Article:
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Double Fine and the Early Access Fiasco

Jake Richards writes: "I'm a supporter of Early Access when it's treated as such. Double Fine, to the detriment of its reputation and fanbase, treated it like one of their Kickstarter campaigns. ... Early Access isn't a Kickstarter persistent money-collection pit. Early Access is paying to play a game before its full, intended release. Tim Schafer and company seem to have misunderstood that, to the near universal displeasure of everyone in the gaming community."

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powerupgaming.co.uk
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Chapter111540d ago

What a load of ill informed shite.

LordMaim1540d ago

Have you played the game? I'd say the author has some legitimate points. The game has some genuine issues, and development has been glacially slow.

jackanderson19851539d ago

good article and definitely hits some legit points.

Yay off topic:

However YNAB is rarely on fecking sale and if it is on sale it's usually pretty crap sale price.

The christmas sale it dropped pretty good that's when i got it, but otherwise not good value (compared to steam as a whole)

Evil_Lincoln1539d ago

Hey Chapter11, I'm the author of this article. How was it ill-informed?

And jackanderson1985, the YNAB quip was just a joke, nothing more. :) Though it is RARELY on sale and usually I can't justify the purchase as it appears on sale at the very end of any given Steam sale... as if to mock me.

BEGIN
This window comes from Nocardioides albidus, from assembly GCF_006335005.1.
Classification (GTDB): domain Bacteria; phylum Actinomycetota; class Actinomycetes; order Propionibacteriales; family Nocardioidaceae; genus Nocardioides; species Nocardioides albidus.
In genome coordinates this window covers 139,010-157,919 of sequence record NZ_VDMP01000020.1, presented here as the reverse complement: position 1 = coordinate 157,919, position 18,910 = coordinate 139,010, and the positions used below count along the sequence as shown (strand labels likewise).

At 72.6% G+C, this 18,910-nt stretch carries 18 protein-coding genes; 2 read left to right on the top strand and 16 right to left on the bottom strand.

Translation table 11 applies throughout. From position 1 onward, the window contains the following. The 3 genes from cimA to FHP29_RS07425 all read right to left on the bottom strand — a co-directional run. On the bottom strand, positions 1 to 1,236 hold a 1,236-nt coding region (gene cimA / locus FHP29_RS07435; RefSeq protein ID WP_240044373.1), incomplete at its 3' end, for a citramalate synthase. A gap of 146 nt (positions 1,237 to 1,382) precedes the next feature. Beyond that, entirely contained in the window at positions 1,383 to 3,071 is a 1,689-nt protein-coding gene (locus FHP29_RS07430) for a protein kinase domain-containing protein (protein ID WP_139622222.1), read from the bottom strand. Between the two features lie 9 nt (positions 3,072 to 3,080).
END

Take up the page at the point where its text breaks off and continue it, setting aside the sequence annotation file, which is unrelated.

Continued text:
aliengmr1539d ago (Edited 1539d ago )

What's also unfair, is numerous articles devoted the horrors of Early Access and the very few that look at the positives.

I get it, news is news, but its really no wonder people think its the devil incarnate.

Early Access was, and is a success. In fact I'm genuinely surprised how the devs have been adapting to it. Across the board, communication has increased quite a lot, even games with a single developer.

Are there going to be some failures? Of course there will be, but I've yet to come across a game and after a bit of research, not come away with a good idea of how the development is going.

Has critical thinking left the gaming world? What happened to thinking for ourselves?

Furthermore, many games that are priced in the $20 range are worth that much in their state.

I won't fault anyone for not wanting to take the risk, but hearing comments saying its just a big scam or it needs to die is getting pretty stupid.

(this isn't directed at the article, entirely, just a bit inspired by it.)